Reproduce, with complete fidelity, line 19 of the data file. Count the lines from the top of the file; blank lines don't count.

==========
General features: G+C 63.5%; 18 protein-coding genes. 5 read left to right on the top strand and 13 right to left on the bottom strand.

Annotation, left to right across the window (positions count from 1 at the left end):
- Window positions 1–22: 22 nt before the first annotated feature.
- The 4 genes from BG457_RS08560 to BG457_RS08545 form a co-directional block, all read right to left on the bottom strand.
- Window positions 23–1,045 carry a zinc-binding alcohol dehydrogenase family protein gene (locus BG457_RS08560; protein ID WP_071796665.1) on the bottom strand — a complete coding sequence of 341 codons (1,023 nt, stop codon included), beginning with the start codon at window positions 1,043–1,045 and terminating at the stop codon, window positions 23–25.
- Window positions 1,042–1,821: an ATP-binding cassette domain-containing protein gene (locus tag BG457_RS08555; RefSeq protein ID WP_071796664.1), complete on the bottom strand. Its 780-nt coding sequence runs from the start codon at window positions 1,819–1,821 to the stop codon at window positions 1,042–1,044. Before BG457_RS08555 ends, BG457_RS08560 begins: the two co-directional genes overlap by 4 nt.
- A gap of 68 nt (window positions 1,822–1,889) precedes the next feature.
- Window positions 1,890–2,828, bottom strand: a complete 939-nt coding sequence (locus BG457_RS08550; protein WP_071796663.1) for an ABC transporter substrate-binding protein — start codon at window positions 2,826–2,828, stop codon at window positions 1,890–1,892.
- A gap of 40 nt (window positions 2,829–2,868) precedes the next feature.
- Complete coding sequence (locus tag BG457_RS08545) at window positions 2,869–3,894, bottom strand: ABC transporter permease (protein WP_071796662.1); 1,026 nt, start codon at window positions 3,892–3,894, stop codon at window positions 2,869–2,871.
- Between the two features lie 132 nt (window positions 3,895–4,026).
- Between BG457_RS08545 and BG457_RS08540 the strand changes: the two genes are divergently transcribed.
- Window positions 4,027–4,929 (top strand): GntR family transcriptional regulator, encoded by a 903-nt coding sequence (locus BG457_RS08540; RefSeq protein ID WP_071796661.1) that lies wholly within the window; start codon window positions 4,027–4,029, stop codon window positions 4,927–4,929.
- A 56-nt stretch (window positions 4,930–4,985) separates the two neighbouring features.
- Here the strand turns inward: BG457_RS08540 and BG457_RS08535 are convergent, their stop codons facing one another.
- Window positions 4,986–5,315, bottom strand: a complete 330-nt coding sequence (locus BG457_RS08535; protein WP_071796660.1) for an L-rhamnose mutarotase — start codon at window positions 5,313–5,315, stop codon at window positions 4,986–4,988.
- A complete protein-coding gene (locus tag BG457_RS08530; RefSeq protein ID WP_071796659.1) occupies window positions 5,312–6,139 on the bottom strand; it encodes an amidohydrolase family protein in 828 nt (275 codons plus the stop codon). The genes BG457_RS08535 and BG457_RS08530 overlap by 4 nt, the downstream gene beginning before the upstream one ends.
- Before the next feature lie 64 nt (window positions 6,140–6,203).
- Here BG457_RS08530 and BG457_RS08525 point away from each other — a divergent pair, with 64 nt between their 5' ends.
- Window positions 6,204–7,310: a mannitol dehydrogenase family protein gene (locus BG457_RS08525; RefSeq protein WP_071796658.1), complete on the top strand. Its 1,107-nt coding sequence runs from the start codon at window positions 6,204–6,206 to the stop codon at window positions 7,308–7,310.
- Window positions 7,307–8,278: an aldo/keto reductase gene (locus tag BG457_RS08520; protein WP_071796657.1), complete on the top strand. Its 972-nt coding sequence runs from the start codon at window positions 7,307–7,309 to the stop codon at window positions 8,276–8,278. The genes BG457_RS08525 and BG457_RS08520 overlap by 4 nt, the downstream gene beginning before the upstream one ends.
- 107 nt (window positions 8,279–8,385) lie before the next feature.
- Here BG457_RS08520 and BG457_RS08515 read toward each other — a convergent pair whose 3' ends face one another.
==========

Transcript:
- Here BG457_RS08530 and BG457_RS08525 point away from each other — a divergent pair, with 64 nt between their 5' ends.